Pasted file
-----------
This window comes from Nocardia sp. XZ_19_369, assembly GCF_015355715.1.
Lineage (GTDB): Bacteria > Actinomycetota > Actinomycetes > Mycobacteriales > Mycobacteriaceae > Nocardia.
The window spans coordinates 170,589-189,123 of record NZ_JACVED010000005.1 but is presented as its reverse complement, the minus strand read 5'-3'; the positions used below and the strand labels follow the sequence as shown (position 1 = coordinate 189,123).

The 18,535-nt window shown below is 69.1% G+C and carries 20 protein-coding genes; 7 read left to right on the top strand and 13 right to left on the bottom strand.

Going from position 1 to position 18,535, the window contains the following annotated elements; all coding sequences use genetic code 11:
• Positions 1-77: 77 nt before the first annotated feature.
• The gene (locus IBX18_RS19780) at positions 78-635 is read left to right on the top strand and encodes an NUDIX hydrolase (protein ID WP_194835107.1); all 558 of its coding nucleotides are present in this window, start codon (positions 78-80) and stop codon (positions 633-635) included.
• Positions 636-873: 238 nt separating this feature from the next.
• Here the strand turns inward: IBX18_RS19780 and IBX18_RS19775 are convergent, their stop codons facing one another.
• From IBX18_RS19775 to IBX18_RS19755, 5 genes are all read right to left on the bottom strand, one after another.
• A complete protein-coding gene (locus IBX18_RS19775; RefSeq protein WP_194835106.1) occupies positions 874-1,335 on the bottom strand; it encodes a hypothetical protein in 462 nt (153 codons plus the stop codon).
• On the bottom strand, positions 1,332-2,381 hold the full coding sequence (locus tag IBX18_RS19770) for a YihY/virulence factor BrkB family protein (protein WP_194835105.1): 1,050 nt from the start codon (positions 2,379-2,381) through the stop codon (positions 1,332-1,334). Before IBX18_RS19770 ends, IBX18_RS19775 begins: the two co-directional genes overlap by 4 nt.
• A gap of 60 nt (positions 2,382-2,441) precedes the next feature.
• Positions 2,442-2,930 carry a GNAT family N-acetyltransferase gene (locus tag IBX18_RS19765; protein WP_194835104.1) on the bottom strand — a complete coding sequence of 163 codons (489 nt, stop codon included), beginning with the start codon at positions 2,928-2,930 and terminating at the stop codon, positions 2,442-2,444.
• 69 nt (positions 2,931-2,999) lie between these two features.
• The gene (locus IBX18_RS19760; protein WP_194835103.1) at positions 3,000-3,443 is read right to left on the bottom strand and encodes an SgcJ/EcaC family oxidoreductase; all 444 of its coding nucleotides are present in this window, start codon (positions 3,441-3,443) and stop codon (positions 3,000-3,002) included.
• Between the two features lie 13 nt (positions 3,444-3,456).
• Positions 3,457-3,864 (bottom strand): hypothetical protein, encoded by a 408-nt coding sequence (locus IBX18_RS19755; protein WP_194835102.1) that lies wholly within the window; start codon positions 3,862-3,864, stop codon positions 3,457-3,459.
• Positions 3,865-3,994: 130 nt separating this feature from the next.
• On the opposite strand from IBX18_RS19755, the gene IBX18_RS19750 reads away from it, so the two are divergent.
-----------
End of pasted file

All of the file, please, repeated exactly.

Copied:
This window comes from Nocardia sp. XZ_19_369, assembly GCF_015355715.1.
Lineage (GTDB): Bacteria > Actinomycetota > Actinomycetes > Mycobacteriales > Mycobacteriaceae > Nocardia.
The window spans coordinates 170,589-189,123 of record NZ_JACVED010000005.1 but is presented as its reverse complement, the minus strand read 5'-3'; the positions used below and the strand labels follow the sequence as shown (position 1 = coordinate 189,123).

The 18,535-nt window shown below is 69.1% G+C and carries 20 protein-coding genes; 7 read left to right on the top strand and 13 right to left on the bottom strand.

Going from position 1 to position 18,535, the window contains the following annotated elements; all coding sequences use genetic code 11:
• Positions 1-77: 77 nt before the first annotated feature.
• The gene (locus IBX18_RS19780) at positions 78-635 is read left to right on the top strand and encodes an NUDIX hydrolase (protein ID WP_194835107.1); all 558 of its coding nucleotides are present in this window, start codon (positions 78-80) and stop codon (positions 633-635) included.
• Positions 636-873: 238 nt separating this feature from the next.
• Here the strand turns inward: IBX18_RS19780 and IBX18_RS19775 are convergent, their stop codons facing one another.
• From IBX18_RS19775 to IBX18_RS19755, 5 genes are all read right to left on the bottom strand, one after another.
• A complete protein-coding gene (locus IBX18_RS19775; RefSeq protein WP_194835106.1) occupies positions 874-1,335 on the bottom strand; it encodes a hypothetical protein in 462 nt (153 codons plus the stop codon).
• On the bottom strand, positions 1,332-2,381 hold the full coding sequence (locus tag IBX18_RS19770) for a YihY/virulence factor BrkB family protein (protein WP_194835105.1): 1,050 nt from the start codon (positions 2,379-2,381) through the stop codon (positions 1,332-1,334). Before IBX18_RS19770 ends, IBX18_RS19775 begins: the two co-directional genes overlap by 4 nt.
• A gap of 60 nt (positions 2,382-2,441) precedes the next feature.
• Positions 2,442-2,930 carry a GNAT family N-acetyltransferase gene (locus tag IBX18_RS19765; protein WP_194835104.1) on the bottom strand — a complete coding sequence of 163 codons (489 nt, stop codon included), beginning with the start codon at positions 2,928-2,930 and terminating at the stop codon, positions 2,442-2,444.
• 69 nt (positions 2,931-2,999) lie between these two features.
• The gene (locus IBX18_RS19760; protein WP_194835103.1) at positions 3,000-3,443 is read right to left on the bottom strand and encodes an SgcJ/EcaC family oxidoreductase; all 444 of its coding nucleotides are present in this window, start codon (positions 3,441-3,443) and stop codon (positions 3,000-3,002) included.
• Between the two features lie 13 nt (positions 3,444-3,456).
• Positions 3,457-3,864 (bottom strand): hypothetical protein, encoded by a 408-nt coding sequence (locus IBX18_RS19755; protein WP_194835102.1) that lies wholly within the window; start codon positions 3,862-3,864, stop codon positions 3,457-3,459.
• Positions 3,865-3,994: 130 nt separating this feature from the next.
• On the opposite strand from IBX18_RS19755, the gene IBX18_RS19750 reads away from it, so the two are divergent.